The revolution in Egypt brought down a dictator and spurred hopes for democracy, while Libya’s uprising brought on a civil war in which the West is now intervening to protect civilians. Sudan borders both of these countries, and in some sense it also borders both of these political scenarios. Civilians there face grave dangers that have only grown with the convulsions seizing the region. Fortunately, the January referendum in which South Sudan chose to separate from the north was largely peaceful. But fighting in the border region of Abyei has recently forced thousands to flee, and there could be massive bloodshed when South Sudan formally declares its independence July 9. With urgent diplomatic action, Germany can help to ensure that such violence does not break out – and that the international community will not have to face the prospect of a second intervention in the region.
Germany should immediately:
- Advocate for the strengthening of the U.N. peacekeeping missions UNMIS (South Sudan) and UNAMID (Darfur). UNMIS’ mandate will expire in July. It must be renewed not only for the new state of South Sudan, but also for the critical border regions that will remain with the north. Khartoum must be persuaded to accept a continued peacekeeping presence in these flashpoint areas under its control. Both U.N. missions also urgently need better mobility. The Sudanese Armed Force’s practice of barring peacekeepers from access to crisis spots must no longer be tolerated. The matter of finding 20 critically needed helicopters for UNAMID must move from the realm of discussion, where it has resided for years, to action. Finally, troop-contributing countries should be asked to lift geographic restrictions on the deployment of their soldiers. (For more details, see Genocide Alert’s January Policy Brief here.)
- Develop a detailed Sudan policy that maps out crisis scenarios and coordinates action across the political, economic, development-assistance and military realms. The German Government announced a new “Sudan concept” in October, but this is no more than a four-page document in which diplomacy for the post-referendum phase is treated in only half a page. The plan must be deepened and the unclassified portions publicized.
- Pressure Khartoum and Juba (South Sudan) to settle the many unresolved questions of the independence process. It is particularly important to clear the uncertainty over the future of oil revenues. Germany should observe the negotiations on oil, debts, border determination, citizenship and border control, etc. at the highest levels (see next point). Chancellor Merkel should be prepared to intervene personally in the discussions if necessary, acting in cooperation with the African Union, U.S. and other observers.
- Name a high-ranking special envoy for Sudan. This person would coordinate diplomatic efforts in New York, Khartoum, Brussels and elsewhere around the world; have direct access to Chancellor Merkel or Foreign Minister Westerwelle; and lead the German observation of North-South negotiations.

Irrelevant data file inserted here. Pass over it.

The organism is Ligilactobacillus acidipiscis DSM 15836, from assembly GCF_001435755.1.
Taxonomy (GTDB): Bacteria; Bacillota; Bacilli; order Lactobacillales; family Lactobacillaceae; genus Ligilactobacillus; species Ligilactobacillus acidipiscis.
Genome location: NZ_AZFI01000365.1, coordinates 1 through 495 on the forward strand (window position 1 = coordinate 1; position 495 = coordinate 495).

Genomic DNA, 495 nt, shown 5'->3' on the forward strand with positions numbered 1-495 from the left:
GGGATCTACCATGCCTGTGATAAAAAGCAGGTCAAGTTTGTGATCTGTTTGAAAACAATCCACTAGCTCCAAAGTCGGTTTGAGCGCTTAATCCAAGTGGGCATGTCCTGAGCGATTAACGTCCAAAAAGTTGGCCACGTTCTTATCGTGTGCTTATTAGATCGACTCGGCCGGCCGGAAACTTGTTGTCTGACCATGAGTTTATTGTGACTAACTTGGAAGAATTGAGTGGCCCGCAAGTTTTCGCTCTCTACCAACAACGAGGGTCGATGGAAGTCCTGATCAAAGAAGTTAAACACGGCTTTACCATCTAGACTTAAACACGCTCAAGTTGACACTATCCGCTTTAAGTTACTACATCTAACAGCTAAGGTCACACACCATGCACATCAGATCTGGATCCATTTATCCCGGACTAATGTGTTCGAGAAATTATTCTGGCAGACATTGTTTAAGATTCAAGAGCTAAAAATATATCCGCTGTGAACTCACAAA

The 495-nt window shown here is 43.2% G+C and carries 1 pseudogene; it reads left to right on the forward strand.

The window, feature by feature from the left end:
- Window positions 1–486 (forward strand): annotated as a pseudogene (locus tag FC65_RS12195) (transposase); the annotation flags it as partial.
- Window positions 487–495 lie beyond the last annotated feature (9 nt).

- Send the right signals on Darfur. Germany should also observe the stalled Darfur peace talks at the highest levels. Germany should publicly commit itself to the international obligation to ensure that the more than 2 million refugees from the region can return home safely to rebuild their lives. And Germany should engage in diplomacy to ensure that Khartoum does not see international incentives for peaceful behavior in South Sudan as license to foment war in Darfur.
- Prove willing to deploy diplomatic and economic pressure. Doing so will first require a build-up of political will within the German policy community. As the January GA Policy Brief explained, Germany has several points of leverage vis-a-vis Khartoum. They include the potential downgrading of diplomatic relations, German objection to international debt relief for Khartoum, and the threat of sanctions against key regime members, similar to those the E.U. recently imposed on Ivory Coast’s Laurent Gbagbo. Serious diplomacy also means that Germany will lead in the E.U. but will not allow its Sudan policy to fall victim to consensus politics. At the U.N. Security Council, Germany’s charge is to be a strong voice for the people of Sudan and not to shy away from disagreements with China and Russia. Finally, the importance of high-level attention should not be underestimated. When Chancellor Merkel and Foreign Minister Westerwelle express their concern about Sudan, they send an important signal to German media, to German diplomats, and not least to the regime in Khartoum.
Continue to provide humanitarian aid, development assistance and support for the buildup of institutions in South Sudan. To prevent a failed state and the eruption of conflict among groups in South Sudan, the South Sudanese people must see improvements in their living conditions. Road construction, improved access to water and health care, and employment programs for youth can all be important peace dividends. Moreover, Germany should support the construction of state institutions and police forces. As it has largely done in the past, Germany should ensure that its aid is sensitive to the dynamics of the region’s complex conflicts.